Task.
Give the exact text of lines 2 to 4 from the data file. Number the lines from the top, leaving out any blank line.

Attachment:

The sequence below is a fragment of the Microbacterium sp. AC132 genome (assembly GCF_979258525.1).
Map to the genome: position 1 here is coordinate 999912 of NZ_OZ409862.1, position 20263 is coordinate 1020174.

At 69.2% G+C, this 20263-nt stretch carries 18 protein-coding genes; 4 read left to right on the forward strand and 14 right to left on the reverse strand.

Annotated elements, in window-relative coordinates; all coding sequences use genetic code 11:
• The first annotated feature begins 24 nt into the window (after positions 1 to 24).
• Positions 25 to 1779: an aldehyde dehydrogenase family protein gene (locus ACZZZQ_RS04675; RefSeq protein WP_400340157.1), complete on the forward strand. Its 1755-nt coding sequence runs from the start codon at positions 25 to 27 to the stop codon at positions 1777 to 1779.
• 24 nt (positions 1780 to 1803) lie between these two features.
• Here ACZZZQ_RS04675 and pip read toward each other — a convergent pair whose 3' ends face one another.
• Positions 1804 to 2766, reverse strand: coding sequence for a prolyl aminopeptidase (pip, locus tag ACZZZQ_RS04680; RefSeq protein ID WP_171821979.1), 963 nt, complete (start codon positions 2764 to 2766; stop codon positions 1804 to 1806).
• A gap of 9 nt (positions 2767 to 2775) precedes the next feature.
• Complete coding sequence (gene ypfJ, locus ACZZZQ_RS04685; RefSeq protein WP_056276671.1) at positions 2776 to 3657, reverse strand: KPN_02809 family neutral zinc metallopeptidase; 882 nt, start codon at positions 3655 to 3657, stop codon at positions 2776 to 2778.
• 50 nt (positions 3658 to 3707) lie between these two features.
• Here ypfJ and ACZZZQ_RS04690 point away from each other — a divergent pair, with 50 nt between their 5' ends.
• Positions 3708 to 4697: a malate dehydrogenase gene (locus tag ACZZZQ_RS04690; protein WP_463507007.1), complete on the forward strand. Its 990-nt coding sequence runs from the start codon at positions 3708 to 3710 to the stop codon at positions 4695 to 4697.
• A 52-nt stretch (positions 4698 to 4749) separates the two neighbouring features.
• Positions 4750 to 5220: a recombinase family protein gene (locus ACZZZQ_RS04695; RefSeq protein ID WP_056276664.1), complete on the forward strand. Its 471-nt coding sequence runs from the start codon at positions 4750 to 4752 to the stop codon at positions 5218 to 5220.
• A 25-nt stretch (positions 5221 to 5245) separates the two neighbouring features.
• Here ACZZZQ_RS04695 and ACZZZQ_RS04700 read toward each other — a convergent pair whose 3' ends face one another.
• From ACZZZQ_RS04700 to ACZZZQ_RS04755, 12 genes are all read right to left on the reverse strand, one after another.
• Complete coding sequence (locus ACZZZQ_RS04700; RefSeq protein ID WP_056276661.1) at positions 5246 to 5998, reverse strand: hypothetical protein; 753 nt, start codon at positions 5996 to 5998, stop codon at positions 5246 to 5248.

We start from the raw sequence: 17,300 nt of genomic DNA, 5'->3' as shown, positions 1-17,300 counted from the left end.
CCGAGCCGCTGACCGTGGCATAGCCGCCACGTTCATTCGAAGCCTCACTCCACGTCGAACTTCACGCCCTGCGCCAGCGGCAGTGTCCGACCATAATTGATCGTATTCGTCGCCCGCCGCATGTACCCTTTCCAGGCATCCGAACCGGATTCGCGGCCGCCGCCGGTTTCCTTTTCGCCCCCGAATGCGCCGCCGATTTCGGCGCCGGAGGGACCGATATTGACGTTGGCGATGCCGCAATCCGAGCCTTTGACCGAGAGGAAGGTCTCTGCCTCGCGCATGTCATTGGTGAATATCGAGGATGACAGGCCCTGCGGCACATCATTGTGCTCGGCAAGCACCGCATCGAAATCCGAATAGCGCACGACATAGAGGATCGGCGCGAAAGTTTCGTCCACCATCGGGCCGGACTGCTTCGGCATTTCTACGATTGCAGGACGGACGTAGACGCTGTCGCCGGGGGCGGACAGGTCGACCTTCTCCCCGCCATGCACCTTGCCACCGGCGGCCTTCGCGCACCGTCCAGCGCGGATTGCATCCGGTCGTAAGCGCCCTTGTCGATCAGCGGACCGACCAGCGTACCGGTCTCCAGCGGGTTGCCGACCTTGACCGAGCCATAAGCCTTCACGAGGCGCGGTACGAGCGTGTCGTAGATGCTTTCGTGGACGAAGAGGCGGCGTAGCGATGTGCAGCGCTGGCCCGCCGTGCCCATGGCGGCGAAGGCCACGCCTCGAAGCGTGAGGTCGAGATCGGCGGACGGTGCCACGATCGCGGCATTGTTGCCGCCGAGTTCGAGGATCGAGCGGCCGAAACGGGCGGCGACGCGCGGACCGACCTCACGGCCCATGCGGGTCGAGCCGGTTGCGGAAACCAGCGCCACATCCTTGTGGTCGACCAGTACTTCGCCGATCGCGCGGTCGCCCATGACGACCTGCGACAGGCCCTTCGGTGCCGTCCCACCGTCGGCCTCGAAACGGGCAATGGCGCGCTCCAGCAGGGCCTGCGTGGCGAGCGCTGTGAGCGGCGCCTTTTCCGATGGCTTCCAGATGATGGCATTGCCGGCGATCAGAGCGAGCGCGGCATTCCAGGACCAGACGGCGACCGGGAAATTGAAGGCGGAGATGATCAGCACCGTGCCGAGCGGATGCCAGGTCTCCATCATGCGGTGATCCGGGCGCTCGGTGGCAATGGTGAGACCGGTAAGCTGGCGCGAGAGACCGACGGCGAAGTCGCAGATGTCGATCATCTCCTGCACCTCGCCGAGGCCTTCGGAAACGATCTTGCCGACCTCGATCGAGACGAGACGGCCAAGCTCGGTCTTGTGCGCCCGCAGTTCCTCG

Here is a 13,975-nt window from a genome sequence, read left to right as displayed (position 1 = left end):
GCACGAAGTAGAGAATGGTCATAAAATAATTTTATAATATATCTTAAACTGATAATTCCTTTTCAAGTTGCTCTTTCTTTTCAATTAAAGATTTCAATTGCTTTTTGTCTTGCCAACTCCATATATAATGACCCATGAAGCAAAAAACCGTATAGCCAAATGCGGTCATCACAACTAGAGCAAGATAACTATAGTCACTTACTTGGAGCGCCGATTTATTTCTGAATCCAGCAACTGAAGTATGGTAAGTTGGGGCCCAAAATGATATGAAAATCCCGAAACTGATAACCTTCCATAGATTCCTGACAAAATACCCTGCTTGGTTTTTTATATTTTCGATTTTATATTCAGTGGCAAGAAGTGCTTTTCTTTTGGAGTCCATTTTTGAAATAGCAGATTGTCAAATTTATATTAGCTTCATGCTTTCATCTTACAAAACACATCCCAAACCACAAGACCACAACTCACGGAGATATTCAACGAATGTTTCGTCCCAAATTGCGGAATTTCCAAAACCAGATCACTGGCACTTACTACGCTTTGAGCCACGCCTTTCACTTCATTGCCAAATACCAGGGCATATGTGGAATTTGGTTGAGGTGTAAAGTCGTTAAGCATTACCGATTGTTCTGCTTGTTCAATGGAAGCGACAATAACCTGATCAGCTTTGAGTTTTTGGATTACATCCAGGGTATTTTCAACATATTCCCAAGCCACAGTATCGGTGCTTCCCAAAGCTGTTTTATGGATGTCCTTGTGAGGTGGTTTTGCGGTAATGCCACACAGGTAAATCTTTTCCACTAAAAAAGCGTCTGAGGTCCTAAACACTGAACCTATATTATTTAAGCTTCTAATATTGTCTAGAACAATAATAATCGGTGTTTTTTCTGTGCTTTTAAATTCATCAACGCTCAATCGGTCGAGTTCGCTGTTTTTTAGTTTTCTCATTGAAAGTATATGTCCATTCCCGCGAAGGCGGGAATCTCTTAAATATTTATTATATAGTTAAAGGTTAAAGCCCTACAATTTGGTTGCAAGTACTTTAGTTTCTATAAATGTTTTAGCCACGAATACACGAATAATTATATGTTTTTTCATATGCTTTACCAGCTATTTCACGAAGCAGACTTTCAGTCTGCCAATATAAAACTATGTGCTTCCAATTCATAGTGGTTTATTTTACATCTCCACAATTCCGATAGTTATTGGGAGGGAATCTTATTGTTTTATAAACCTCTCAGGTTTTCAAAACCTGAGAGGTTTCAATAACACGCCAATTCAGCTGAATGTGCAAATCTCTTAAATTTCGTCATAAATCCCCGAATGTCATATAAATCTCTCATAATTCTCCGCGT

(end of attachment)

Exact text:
Map to the genome: position 1 here is coordinate 999912 of NZ_OZ409862.1, position 20263 is coordinate 1020174.

At 69.2% G+C, this 20263-nt stretch carries 18 protein-coding genes; 4 read left to right on the forward strand and 14 right to left on the reverse strand.

Annotated elements, in window-relative coordinates; all coding sequences use genetic code 11: